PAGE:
There’s a landmark case being heard in Kingston, Jamaica, at the first sitting of the Caribbean Court of Justice (CCJ ) here. In March 2011, Jamaican Shanique Myrie landed in Barbados to visit a friend there (by her own account). Instead of the usual sedate Barbadian welcome Myrie was treated to a cavity search, kept in a dark room and deported the next morning to Jamaica although nothing illegal was found on her person or in her possession.
After this unceremonious return to the country of her birth Myrie charged that in the process of the cavity search she had been finger-raped by the immigration officials concerned. Her lawyers took the case to court claiming that her rights as a CARICOM citizen were abused, and that she was discriminated against because she is Jamaican. The CCJ argued that Myrie does indeed have a case against Barbados and the trial began yesterday morning at the Jamaica Conference Centre in downtown Kingston.
When one of my favourite Jamaican journalists who was present in court yesteday tweeted the link to her post on the proceedings of the first day I clicked on it rather eagerly but was repelled by her opening sentence:
A beautiful fair skinned pony tailed, black suit, white inside blouse wearing young woman in a medium heeled closed up black shoes, Shanique Myrie is called into conference room 2 at the Jamaica Conference Centre, in a fight for her rights as guaranteed under the Revised Treaty of Chaguaramas which establishes the Caribbean Court of Justice, CCJ.
In the first place, the Grammar Nazi in me was offended by the overladen, clumsy, grammatically dubious lead-in to the report. How on earth could “white inside blouse wearing young woman” be considered acceptable English by anyone but particularly a journalist? Was there a moratorium on fullstops, commas and hyphens? How could a black suit ever be described as beautiful, fair-skinned and pony-tailed?!
Second, why was it important to know what the claimant was wearing? would a male petitioner’s clothing have been described in such tiresome detail? Later in the same post the journalist went on to note:
Wearing a diamond shaped gold looking clip on earring, Miss Myrie recites her full name as Shanique Samantha Myrie who though unemployed now works in food and beverage in better times.
I was dumbfounded and took to Twitter challenging this gendered depiction of events. Why not focus on the substance of what was unfolding in court and leave sartorial detail to be captured by TV cameras ? The journalist responded saying “I believe it is important to paint a full pic for all.” She appeared puzzled by my objections.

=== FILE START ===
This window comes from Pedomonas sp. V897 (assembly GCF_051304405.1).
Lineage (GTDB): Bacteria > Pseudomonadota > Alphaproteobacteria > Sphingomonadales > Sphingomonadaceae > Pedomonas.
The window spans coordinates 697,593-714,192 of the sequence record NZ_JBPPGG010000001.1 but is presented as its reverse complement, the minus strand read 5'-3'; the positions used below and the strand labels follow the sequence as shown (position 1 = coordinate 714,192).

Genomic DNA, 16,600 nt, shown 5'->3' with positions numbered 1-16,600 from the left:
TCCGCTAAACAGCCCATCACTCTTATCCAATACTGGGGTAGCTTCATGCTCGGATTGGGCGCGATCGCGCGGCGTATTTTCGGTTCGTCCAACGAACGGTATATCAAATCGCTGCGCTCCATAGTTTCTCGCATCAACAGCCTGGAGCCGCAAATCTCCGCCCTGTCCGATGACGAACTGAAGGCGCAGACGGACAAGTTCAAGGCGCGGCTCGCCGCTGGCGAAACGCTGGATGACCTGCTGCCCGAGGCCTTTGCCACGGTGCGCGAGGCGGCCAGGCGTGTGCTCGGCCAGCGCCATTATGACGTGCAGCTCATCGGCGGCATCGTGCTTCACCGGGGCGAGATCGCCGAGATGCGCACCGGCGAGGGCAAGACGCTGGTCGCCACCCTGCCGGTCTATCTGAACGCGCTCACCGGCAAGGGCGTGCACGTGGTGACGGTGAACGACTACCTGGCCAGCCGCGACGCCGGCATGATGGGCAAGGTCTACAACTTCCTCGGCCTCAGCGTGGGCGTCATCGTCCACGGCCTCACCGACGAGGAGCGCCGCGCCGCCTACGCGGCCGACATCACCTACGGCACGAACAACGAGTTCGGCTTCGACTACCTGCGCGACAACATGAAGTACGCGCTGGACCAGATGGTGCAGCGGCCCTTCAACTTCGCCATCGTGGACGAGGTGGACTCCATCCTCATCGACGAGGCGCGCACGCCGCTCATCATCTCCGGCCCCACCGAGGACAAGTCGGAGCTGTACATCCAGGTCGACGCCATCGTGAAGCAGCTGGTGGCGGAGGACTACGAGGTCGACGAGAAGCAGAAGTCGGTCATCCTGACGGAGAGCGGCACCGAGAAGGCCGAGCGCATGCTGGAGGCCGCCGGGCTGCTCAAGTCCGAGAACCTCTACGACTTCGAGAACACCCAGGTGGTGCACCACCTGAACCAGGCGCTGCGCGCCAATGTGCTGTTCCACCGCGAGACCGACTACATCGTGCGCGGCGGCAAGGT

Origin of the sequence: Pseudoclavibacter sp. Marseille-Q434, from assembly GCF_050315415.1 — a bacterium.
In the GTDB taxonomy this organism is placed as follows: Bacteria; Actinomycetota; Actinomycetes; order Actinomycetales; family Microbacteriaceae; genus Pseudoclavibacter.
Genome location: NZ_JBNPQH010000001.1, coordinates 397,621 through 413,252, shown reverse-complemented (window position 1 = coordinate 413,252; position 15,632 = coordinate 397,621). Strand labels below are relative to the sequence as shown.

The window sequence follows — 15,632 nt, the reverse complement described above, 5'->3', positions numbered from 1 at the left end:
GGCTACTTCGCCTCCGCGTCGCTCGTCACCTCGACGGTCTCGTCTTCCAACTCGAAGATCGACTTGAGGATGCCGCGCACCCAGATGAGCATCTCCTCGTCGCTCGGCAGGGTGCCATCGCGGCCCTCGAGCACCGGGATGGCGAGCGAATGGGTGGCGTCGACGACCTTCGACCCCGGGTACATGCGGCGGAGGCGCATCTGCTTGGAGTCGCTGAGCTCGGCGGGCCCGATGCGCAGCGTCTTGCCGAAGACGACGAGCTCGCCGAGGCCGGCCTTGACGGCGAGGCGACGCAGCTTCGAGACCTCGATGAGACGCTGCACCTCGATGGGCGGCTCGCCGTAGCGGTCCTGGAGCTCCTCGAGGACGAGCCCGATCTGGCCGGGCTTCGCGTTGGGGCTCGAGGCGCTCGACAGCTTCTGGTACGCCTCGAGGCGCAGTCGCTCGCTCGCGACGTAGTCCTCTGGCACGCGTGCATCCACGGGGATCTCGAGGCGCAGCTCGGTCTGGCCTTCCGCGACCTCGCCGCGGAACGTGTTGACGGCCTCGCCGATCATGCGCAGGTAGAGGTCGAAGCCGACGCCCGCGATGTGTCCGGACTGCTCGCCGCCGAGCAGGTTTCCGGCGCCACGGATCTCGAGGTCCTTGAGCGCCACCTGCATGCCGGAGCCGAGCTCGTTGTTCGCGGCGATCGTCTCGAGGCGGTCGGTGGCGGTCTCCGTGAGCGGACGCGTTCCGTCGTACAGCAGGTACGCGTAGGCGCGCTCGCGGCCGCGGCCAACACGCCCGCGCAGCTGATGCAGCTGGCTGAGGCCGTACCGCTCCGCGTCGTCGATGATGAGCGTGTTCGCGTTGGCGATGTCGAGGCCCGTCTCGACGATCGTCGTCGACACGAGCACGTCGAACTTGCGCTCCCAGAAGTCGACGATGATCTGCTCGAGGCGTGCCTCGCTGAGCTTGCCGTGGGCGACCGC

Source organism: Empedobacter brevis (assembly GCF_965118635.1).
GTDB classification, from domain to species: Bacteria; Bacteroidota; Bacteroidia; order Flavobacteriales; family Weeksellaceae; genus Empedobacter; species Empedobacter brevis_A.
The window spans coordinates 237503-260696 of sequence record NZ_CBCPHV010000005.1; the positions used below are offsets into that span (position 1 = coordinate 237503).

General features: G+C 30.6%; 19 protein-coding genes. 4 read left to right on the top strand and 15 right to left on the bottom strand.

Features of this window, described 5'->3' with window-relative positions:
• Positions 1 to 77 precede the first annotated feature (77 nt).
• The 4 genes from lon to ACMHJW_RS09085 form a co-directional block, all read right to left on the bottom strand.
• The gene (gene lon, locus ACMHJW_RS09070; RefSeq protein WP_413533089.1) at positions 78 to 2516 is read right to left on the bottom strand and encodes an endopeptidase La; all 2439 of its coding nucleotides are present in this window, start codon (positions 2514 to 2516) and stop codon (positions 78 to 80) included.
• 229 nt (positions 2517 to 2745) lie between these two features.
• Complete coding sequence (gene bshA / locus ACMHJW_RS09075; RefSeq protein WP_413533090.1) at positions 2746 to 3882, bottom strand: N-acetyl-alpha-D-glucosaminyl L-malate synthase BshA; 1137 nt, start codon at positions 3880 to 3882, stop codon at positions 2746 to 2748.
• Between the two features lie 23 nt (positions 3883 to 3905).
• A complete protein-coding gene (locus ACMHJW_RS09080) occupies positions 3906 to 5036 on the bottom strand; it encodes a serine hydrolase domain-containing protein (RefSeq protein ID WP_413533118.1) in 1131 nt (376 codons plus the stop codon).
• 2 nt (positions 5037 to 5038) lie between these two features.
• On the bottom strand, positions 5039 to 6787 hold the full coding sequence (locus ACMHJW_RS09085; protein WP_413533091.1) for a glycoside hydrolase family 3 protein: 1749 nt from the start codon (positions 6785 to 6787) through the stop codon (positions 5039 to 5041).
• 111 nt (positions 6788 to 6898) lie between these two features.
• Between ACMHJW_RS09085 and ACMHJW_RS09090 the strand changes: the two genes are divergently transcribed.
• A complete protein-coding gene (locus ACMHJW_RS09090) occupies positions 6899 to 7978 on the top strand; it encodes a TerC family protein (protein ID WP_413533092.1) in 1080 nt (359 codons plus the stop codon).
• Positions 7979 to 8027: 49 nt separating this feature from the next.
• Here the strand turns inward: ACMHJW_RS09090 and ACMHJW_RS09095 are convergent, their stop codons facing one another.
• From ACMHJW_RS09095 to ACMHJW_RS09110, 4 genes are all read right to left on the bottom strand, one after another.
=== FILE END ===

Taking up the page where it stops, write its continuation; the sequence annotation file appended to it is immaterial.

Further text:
I was even more puzzled by the reaction of another tweep, @diva_simmo, who argued that “in the court room image is everything. Even Vybz Kartel choose jacket and tie over – straight jeans and fitted.” Her next tweet said “as a listener I found the information very useful especially the ‘medium heel shoe’. Image matters.”
Curiouser and curiouser. Pray how did it help to know that the claimant wore a medium heel shoe I tweeted back.
Because “if she wore 6″red wedge with mini green dress and blue wig it would indicate the direction her legal team is taking” responded @diva_simmo, “…her attire in court says legal team is portraying self respecting, mature professional.”
The penny dropped.
This landmark case is not only about nationality, it’s also about ‘class’, the ungainly elephant in the room no one wants to explicitly mention. It is important to portray Myrie as ‘decent’ ‘respectable’ and ‘sober’ because the image of Jamaicans in the region is overwhelmingly influenced by the higglers, DJs and hustlers who often represent the face of Jamaica, visiting, even migrating to other countries, where they are not always welcome.
Why? because these enterprising but capitally-challenged individuals (ie owning little capital, whether financial or social) often violate all the dearly held norms of ‘decency’ ‘respectability’ and ‘good taste’ with their choice of garments, raw speech and boisterous behaviour. They regularly transgress the zealously guarded borders of civility and decorum as much as the borders of nation states which under the new Chaguaramas Treaty they now have a right to breach.
Perhaps this was why Myrie was given the finger when she arrived in prim and proper Barbados, regionally glossed as ‘Little England’. Not just because she was Jamaican but because she was perceived to be a particular kind of Jamaican. So @Emilynationwide was right to emphasize the outfit and demeanour of Ms Myrie. It may be extremely germane in the instant case.
PS: The overall point I’m making in this post is not to dis the journalist concerned or claim that there was no substance to her post. Far from it. When i said let’s focus on substance rather than style or appearance it hadn’t yet occurred to me that in this case style IS the substance or a substantial part of what’s at stake. I realized belatedly based on something @diva_simmo said that the reason for the focus on Myrie’s dress was because class prejudice is a real danger here and Myrie’s appearance is material evidence that may well influence the jurists involved, so much so that her legal counsel went to great pains to counter this by dressing her ‘classily’. So Emily was right to focus on how this was achieved. Being somewhat resistant if not immune to the strictures of fashion this wasn’t obvious or self-evident to me. My point is simply that if class is an issue let’s explicitly state it and discuss it because that’s the substance of what we’re getting at by extensively describing Myrie’s carefully assembled clothing. Profound apologies for any distress I caused Emily Crooks.